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Waiting times for treatment in Canada can stretch to almost 50 weeks.
Image: Fraser Institute

In addition to the pressures caused by long waiting lists, ageing populations will also bring funding and capacity challenges to countries operating the NHI system.

The Out-of-Pocket Model

This method of access to healthcare is most common in developing countries where no formal state-wide system exists. People in rural areas of India and China as well as parts of Africa and South America source healthcare in this way. Health services are not always available and even when they are, they are beyond the financial means of many people.

So what does “out of pocket” mean in this context? Put simply, anybody requiring medical treatment must pay for it on the spot. There is no universal insurance system and income taxes are not raised to provide access to healthcare for all citizens. The reality of this means the world’s poorest people are frequently denied access to health care.

The numbers are staggering. A 2017 report from the World Health Organization and the World Bank concluded that half the world’s population had no access to essential healthcare. Another 100 million people were being pushed into extreme poverty because of the cost of healthcare.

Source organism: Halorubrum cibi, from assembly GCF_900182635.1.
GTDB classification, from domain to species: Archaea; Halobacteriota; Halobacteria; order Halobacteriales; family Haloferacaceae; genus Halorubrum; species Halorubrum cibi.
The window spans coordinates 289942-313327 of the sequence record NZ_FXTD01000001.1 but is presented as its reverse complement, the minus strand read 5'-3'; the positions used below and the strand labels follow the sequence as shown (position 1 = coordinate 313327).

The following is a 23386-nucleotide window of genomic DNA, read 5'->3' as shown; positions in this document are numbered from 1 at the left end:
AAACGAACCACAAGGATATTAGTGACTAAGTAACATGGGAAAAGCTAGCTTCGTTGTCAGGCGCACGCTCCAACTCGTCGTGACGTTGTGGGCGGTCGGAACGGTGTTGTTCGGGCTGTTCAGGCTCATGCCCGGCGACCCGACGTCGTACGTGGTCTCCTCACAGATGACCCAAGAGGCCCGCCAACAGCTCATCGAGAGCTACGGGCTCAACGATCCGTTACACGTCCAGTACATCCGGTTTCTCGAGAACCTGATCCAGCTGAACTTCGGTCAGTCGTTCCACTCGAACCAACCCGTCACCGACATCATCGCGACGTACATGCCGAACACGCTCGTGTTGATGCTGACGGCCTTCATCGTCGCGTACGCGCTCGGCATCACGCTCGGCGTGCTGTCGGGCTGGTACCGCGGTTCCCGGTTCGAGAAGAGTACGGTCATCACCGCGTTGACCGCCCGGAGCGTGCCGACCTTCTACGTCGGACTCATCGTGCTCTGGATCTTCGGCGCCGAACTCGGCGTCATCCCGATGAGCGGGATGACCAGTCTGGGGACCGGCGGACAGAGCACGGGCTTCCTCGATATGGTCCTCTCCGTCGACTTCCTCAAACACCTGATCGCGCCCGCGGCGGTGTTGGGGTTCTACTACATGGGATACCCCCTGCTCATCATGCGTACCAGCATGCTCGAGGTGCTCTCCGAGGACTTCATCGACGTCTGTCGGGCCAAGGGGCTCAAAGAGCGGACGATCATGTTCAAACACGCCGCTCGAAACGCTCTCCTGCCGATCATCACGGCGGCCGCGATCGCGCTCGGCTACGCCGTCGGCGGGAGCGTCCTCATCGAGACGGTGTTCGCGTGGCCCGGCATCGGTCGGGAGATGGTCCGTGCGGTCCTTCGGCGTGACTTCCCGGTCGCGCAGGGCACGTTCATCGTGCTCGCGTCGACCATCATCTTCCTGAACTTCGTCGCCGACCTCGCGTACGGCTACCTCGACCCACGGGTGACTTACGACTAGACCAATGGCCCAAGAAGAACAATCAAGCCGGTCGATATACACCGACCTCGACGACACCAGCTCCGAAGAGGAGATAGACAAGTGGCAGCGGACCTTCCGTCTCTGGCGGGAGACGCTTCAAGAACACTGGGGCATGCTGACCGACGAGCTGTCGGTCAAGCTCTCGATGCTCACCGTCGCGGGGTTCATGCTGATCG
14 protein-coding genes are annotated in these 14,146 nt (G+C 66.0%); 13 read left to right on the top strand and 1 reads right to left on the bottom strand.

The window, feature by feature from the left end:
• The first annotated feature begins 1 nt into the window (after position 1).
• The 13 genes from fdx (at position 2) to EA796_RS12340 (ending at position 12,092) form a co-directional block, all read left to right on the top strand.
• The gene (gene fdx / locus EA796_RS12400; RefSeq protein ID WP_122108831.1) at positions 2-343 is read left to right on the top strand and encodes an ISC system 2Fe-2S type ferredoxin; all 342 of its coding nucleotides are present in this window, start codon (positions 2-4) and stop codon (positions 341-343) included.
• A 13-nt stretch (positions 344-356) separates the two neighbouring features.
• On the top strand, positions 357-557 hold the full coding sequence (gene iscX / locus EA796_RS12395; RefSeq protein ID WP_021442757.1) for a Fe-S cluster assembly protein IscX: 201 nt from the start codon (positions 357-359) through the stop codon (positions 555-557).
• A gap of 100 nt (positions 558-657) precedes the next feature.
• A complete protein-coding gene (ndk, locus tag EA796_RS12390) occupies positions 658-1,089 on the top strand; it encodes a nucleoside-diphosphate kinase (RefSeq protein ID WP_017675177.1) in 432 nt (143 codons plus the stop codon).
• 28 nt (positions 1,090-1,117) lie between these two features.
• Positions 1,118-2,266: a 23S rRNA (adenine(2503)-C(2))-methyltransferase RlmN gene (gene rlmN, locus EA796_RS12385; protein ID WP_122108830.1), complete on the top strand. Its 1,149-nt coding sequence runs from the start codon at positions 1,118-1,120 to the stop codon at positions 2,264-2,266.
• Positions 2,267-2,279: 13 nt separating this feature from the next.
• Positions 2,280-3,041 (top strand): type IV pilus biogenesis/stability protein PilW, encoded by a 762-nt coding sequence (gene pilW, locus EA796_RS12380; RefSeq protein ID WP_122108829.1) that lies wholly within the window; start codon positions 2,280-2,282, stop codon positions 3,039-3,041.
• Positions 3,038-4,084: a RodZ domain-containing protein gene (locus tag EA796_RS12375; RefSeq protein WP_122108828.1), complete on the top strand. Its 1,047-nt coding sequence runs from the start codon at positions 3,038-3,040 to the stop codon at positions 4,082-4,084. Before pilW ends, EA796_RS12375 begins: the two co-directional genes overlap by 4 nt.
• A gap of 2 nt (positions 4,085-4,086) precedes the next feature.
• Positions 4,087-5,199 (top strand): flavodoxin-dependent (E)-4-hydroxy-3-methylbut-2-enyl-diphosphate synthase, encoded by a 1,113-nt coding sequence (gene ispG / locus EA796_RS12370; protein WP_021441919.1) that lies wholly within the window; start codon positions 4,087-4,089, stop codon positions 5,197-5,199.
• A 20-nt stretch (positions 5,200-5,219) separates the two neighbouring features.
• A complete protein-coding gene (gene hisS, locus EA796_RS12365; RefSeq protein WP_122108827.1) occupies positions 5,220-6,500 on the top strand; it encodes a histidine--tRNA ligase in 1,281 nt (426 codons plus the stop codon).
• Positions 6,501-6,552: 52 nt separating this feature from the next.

Meeting global health goals

Each of the models above is facing challenges that will create obstacles to meeting the UN’s Sustainable Development Goals on health. Some of these challenges are at a critical stage already, while others will intensify over time as populations age and technology has an impact on the way we work.

Ensuring every person can live a healthy life and promoting well-being at all ages is the third Sustainable Development Goal.

Exploring new methods of paying for and delivering care could form part of the solution. The World Economic Forum, for example, is working with pharmaceutical multinational Sanofi and professional services firm KPMG to find new ways of achieving better health outcomes with existing resources in the Asia Pacific region.

According to the project: “Helping individuals lead healthier lives calls for new models of financing and delivery systems to reduce disease burden and the rising cost of healthcare.”